Communications minister Ravi Shankar Prasad clearly pushed for spectrum sharing to alleviate industry’s spectrum crunch and financial stress from high auction bids—for some reason, the Cabinet didn’t clear spectrum trading which is more important. Combining spectrum across operators ensures greater spectral efficiency and download speeds, and also allows telcos with lower number of subscribers to make better use of it. So, in the case of telcos like BSNL and MTNL, this allows them to make money by sharing their vastly extra spectrum holdings with private telcos like Bharti Airtel, Vodafone, Idea or RJio—it will help the PSUs turn around and also generate more revenues for government. But with various restrictions put on this sharing, while there are still lots of interesting possibilities of firms sharing spectrum, its full potential will not be realised.
A few examples illustrate this. Take Delhi, a circle that contributes among the most to earnings of telcos and that has huge call drop issues, something Prasad has been campaigning vigorously to address. It makes a lot of sense for, say, a Bharti Airtel and a Vodafone to combine in, say, the 900 MHz band where they have, respectively, 6 Mhz and 5 MHz of spectrum since they can offer better quality services to customers by doing this. Both telcos meet the criterion of the 50% in-band spectrum cap. Where Bharti trips up, though, is on the overall cap of 25% on all spectrum. In our example, Bharti’s spectrum goes up from the current 28 MHz to 30.5 MHz—in case it is sharing 5 MHz of Vodafone’s 900 MHz spectrum—which is 26% of the total spectrum for all telcos of 115.95 MHz. But if you include the 10 MHz of BWA spectrum that MTNL has given up—Trai is in favour of including all available spectrum while DoT wants to include only spectrum with telcos—Bharti’s share comes to 24.2% which is within the 25% ceiling! Vodafone and Idea, though, can share their 900 MHz spectrum in Delhi. In Mumbai, similarly, a tie-up between Bharti and Vodafone is not possible in the 900 MHz band as Vodafone exceeds the 50% in-band cap. Move down each city, and different combinations will be allowed or disallowed—but why have caps of 25% and 50% when, in any case, there is a Trai and a CCI to ensure there is no abuse of monopoly power which can theoretically arise from firms owning too much spectrum? If call drops have to be addressed, bigger players need more spectrum, and that requires the caps to be more liberal.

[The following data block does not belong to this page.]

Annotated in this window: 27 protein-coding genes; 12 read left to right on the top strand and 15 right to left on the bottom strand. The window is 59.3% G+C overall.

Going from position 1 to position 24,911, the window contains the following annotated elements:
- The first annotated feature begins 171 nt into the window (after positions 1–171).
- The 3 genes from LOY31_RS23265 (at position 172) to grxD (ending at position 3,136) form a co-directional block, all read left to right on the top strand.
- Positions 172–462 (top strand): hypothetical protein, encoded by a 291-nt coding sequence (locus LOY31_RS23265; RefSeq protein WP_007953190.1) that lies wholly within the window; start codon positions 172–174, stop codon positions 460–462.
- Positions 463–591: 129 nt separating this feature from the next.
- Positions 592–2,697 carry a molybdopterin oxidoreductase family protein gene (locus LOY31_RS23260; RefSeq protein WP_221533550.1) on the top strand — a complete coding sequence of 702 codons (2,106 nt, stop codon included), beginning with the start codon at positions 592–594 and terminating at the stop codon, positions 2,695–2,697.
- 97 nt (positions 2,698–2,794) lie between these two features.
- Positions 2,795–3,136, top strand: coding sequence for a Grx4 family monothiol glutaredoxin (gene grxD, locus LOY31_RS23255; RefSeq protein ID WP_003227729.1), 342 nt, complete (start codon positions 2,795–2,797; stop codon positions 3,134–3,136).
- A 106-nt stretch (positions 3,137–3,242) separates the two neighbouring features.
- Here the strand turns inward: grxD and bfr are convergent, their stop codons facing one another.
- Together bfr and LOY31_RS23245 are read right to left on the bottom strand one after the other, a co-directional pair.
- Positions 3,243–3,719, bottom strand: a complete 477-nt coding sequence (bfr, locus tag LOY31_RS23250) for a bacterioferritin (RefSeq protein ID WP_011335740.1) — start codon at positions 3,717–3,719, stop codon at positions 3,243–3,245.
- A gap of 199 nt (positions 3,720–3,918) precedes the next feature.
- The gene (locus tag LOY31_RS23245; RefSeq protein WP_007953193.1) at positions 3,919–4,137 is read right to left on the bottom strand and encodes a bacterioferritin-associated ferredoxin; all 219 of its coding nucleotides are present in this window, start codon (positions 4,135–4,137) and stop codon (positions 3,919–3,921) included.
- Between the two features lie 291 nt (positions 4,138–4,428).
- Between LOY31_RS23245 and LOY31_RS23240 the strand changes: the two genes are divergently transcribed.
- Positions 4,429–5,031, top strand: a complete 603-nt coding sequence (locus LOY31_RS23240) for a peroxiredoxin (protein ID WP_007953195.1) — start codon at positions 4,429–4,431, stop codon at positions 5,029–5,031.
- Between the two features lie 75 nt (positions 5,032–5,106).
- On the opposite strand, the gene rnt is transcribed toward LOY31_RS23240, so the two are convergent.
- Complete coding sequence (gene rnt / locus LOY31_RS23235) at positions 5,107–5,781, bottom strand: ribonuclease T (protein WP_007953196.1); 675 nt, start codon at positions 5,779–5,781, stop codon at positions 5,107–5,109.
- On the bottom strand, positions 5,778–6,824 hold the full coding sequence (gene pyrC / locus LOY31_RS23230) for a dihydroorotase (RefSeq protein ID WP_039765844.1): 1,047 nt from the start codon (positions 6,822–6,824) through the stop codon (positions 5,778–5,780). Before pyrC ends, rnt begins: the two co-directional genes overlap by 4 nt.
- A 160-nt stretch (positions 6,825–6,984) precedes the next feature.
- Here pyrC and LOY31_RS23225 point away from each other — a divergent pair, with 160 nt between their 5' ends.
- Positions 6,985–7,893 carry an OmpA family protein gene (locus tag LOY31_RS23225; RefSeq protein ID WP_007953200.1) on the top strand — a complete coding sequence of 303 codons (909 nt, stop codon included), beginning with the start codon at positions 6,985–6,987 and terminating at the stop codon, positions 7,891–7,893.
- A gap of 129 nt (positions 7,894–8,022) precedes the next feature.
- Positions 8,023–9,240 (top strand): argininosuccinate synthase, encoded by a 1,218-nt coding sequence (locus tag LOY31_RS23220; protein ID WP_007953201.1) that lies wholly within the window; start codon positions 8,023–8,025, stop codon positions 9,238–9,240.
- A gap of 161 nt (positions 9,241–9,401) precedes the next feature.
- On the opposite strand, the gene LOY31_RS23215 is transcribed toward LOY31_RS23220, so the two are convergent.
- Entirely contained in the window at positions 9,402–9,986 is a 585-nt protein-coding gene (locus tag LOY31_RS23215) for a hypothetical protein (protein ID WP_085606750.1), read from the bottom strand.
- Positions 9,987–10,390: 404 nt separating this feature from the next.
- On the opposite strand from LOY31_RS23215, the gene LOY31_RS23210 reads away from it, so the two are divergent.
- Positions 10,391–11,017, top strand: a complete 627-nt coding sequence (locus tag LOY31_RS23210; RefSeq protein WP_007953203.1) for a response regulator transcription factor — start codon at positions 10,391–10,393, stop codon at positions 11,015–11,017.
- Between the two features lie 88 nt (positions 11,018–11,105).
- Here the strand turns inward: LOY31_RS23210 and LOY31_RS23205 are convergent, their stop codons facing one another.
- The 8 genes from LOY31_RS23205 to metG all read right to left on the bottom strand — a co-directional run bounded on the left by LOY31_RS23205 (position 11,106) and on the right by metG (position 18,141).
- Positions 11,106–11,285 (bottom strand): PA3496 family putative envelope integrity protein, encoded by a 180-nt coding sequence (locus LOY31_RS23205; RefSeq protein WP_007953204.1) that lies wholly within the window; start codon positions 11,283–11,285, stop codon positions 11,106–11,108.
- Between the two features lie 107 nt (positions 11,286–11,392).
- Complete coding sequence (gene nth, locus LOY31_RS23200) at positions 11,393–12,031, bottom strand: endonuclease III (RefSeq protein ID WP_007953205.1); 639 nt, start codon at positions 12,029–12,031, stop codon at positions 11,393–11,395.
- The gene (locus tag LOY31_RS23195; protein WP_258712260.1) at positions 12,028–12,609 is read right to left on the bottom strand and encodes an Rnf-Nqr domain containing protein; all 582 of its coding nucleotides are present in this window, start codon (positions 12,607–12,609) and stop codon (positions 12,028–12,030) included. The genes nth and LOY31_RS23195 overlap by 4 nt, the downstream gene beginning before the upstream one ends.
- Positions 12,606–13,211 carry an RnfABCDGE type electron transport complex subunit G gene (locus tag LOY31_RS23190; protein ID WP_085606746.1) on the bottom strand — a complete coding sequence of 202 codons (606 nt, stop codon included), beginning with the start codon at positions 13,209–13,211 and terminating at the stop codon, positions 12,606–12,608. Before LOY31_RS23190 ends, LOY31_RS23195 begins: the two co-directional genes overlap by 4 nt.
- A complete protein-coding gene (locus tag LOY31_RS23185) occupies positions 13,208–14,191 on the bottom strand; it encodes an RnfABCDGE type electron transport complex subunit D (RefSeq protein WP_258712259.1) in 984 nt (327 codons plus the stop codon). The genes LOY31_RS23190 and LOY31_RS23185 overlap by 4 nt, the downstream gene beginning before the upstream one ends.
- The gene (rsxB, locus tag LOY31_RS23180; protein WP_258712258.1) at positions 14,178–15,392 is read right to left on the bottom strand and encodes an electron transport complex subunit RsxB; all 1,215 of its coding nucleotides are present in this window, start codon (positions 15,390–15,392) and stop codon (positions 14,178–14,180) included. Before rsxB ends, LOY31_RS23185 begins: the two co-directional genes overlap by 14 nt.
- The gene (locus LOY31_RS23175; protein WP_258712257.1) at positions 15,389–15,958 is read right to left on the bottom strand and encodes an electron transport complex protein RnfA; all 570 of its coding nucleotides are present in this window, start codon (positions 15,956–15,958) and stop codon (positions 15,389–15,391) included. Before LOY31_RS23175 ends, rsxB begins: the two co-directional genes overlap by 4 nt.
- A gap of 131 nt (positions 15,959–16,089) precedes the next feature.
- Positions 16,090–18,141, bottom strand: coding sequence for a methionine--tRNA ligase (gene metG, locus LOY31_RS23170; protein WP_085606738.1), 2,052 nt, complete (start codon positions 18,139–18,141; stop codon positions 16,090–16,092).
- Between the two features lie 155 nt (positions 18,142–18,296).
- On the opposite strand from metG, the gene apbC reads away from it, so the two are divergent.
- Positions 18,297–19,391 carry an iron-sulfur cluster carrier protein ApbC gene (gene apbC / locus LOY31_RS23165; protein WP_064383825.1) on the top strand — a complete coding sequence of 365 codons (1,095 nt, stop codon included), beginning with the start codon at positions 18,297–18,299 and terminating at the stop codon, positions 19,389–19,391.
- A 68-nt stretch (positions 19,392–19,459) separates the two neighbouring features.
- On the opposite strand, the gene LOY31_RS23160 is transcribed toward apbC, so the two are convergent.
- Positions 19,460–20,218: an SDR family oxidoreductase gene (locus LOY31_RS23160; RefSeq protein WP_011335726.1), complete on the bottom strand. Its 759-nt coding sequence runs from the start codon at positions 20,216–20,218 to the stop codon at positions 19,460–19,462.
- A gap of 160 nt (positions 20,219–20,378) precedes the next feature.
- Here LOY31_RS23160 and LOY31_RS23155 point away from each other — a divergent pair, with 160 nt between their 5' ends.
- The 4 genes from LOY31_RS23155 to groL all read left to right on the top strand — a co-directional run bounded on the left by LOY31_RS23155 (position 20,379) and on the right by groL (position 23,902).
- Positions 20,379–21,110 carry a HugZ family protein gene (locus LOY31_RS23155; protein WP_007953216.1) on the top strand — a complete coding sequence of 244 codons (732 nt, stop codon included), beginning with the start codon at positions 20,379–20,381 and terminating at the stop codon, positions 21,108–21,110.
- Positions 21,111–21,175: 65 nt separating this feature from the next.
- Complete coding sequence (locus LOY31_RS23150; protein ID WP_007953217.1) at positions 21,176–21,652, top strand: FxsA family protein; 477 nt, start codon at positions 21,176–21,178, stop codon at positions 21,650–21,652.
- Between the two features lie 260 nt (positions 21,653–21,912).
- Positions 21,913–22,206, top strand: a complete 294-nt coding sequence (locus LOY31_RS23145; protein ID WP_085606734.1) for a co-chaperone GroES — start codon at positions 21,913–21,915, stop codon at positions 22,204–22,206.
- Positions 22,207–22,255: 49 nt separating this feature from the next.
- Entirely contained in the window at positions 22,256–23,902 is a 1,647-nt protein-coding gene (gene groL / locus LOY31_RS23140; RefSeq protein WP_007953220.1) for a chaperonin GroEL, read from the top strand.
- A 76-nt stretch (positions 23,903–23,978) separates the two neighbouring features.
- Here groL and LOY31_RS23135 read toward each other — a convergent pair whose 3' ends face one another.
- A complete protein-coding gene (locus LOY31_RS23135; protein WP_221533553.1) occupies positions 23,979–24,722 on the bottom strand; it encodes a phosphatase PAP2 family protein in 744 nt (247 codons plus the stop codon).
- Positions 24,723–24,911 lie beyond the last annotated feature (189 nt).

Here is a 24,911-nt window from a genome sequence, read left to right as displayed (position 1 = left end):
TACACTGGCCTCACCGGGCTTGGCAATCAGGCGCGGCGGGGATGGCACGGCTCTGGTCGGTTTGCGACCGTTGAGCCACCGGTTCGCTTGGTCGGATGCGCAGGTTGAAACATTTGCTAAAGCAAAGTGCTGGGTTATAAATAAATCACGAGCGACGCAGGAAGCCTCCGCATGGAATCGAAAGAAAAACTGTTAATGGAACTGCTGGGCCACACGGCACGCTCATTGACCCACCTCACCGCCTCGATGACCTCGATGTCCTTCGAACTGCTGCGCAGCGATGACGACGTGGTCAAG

There is then the restriction on allowing sharing of ‘liberalised’ spectrum with ‘unliberalised’ spectrum—the latter refers to spectrum which was not bought in an auction. The rationale is obvious, since firms have paid heavily for one and nothing for the other. But since most firms have a combination of the two spectrum, not allowing them to share their ‘liberalised’ spectrum—and separately, the ‘unliberalised’ spectrum for only 2G services—is a bad idea since this robs them of spectral efficiency. Similarly, sharing is not allowed unless both telcos have spectrum in the same band. But were this to be allowed, telcos who don’t have, say, 1800 MHz spectrum in Delhi and Mumbai could tie up with an MTNL to offer voice services, or with a BSNL to do this in the rest of the country. The reason why this is not allowed is that the DoT does not allow intra-circle roaming. Apart from the fact that the TDSAT came down heavily on DoT when it banned 3G intra-circle roaming, surely allowing this would be an optimal utilisation of a scarce national resource? Prasad would do well to relook these issues that, in the ultimate analysis, will also hold back Digital India.